Tyler is seeing a large number of flu cases during the first week of 2018. (Metro Creative Graphics) 

Jeff Johnson of Tyler is miserable.

For the last few days he has been running a fever. He said he is achy “down to my toenails.”

It all started a few days ago when he didn’t feel so good and then within hours was hit with a 103-degree fever and what he thought was a sinus infection.

Johnson made an appointment with his doctor who confirmed his fears that he had the flu.

Johnson, a 53-year-old public relations professional, was given medication and sent home.

“The doctor told me to stay away from work for at least a week,” Johnson said.

On Wednesday afternoon, Johnson was in bed and keeping away, as much as possible, from his daughter and wife.

“We are wiping everything down (with a sanitizer) like crazy,” he said of their efforts of trying not to spread the flu to his family.

Johnson is not alone in his battle with the flu.

Tyler is facing one of the largest outbreaks of flu in years.

“I have never seen anything like it,” said Dr. Robert Creath, chief of emergency services at East Texas Medical Center.

Creath said this is the worst outbreak of flu that he has seen in 20 years “as far as numbers of people affected go.”

In the past week, ETMC Tyler has treated 236 people with the flu, said Rebecca Berkley, the hospital’s director of public relations.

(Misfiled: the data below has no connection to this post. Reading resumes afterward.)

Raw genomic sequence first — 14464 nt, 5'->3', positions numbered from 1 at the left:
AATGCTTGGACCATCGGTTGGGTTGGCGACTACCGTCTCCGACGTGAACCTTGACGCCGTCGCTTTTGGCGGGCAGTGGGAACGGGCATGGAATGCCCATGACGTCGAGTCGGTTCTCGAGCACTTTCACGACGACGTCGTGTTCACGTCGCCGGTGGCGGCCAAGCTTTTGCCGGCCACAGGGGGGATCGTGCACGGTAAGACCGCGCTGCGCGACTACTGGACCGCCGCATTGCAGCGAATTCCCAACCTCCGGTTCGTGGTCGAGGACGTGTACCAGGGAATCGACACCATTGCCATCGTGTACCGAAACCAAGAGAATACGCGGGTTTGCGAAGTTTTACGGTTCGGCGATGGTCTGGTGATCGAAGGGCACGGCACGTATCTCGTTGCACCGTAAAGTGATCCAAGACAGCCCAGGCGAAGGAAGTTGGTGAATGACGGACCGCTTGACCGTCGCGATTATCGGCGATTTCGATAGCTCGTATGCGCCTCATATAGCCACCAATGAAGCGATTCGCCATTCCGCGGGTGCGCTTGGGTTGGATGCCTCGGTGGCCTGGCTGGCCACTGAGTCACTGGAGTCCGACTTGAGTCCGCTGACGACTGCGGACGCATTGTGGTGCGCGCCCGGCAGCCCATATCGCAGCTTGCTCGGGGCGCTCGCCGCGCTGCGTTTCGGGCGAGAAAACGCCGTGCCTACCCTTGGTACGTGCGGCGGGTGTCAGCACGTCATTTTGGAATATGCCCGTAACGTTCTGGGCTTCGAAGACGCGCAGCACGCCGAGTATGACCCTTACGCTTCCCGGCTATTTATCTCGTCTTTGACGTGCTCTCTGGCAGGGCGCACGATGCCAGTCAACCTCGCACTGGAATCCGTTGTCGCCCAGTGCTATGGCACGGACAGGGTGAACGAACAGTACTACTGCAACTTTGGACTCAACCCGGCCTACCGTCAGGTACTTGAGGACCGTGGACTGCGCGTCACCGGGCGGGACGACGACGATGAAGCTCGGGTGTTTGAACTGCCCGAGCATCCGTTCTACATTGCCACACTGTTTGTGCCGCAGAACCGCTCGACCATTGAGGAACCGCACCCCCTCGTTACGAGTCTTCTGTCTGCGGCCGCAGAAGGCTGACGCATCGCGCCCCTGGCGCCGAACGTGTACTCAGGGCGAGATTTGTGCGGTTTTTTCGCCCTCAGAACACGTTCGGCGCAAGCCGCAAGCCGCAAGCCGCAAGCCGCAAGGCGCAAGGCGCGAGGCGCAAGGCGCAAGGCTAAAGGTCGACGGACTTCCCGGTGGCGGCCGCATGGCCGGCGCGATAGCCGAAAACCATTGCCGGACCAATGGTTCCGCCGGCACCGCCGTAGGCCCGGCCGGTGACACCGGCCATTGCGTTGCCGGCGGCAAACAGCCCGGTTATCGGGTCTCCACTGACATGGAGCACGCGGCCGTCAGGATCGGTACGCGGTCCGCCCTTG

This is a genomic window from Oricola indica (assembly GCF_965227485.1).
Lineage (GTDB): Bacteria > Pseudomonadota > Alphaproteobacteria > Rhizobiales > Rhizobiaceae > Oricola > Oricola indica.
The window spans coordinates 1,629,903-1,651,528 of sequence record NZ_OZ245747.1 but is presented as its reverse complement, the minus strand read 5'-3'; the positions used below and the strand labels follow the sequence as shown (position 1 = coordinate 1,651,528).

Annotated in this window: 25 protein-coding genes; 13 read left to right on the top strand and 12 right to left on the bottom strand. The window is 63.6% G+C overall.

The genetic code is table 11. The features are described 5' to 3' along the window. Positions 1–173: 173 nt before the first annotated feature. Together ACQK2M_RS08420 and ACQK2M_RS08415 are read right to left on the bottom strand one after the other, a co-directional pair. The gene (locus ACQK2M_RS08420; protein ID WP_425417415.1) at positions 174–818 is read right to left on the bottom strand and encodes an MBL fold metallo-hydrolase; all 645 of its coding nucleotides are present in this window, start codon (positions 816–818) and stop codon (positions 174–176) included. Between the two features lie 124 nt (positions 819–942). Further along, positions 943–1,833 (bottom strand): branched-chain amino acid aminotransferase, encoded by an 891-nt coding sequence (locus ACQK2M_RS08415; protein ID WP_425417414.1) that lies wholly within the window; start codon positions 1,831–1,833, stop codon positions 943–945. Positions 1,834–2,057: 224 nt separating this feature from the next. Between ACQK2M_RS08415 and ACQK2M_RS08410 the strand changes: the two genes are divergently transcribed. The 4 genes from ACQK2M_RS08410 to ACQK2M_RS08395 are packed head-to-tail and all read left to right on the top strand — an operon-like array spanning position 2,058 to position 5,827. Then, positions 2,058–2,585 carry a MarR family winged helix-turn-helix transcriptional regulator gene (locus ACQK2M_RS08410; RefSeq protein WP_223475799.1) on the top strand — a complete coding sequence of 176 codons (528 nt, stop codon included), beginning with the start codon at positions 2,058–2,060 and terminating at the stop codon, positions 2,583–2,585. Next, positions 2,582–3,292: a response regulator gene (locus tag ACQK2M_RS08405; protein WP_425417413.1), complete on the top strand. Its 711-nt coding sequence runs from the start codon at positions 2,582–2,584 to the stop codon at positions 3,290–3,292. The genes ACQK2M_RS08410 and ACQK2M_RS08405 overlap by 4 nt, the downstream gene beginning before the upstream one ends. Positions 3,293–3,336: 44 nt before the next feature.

During the same period, Christus Mother Frances Hospital - Tyler reported 85 flu cases and about 400 cases across all of its hospitals and clinics in Northeast Texas, said William Knous, the hospital system’s manager of communications.

Berkley said that at ETMC it is taking longer than usual for doctors to examine patients in the emergency room with flu symptoms and, when necessary, get them admitted into rooms.

“Please be patient as wait times are long in the emergency department,” she said.

Because of the large number of patients with flu-like symptoms Tyler hospitals have enacted a medical divert plan.

Ambulances transporting sick patients are alternating between the hospitals in part based on each hospital’s available beds and ability to see patients in its emergency room quickly, Creath said.

ETMC is near capacity in part because of an influx of flu patients, Creath said.

He is not aware of any patient in Tyler having to be diverted by ambulance to another city to receive treatment for the flu.

Tyler hospitals continue to take all walk-in patients in their emergency rooms, he said.

Patients with flu-like symptoms who are very old or young, have other health issues or are having difficulty breathing are given priority attention, he said.

East Texas is not the only area dealing with this. The flu is widespread across the state, according to the Texas Department of State Health Services’ Texas Influenza Surveillance Report.

The national drug store chain Walgreens announced that since mid-December, the Tyler area has had one of the largest outbreaks of the flu in the nation.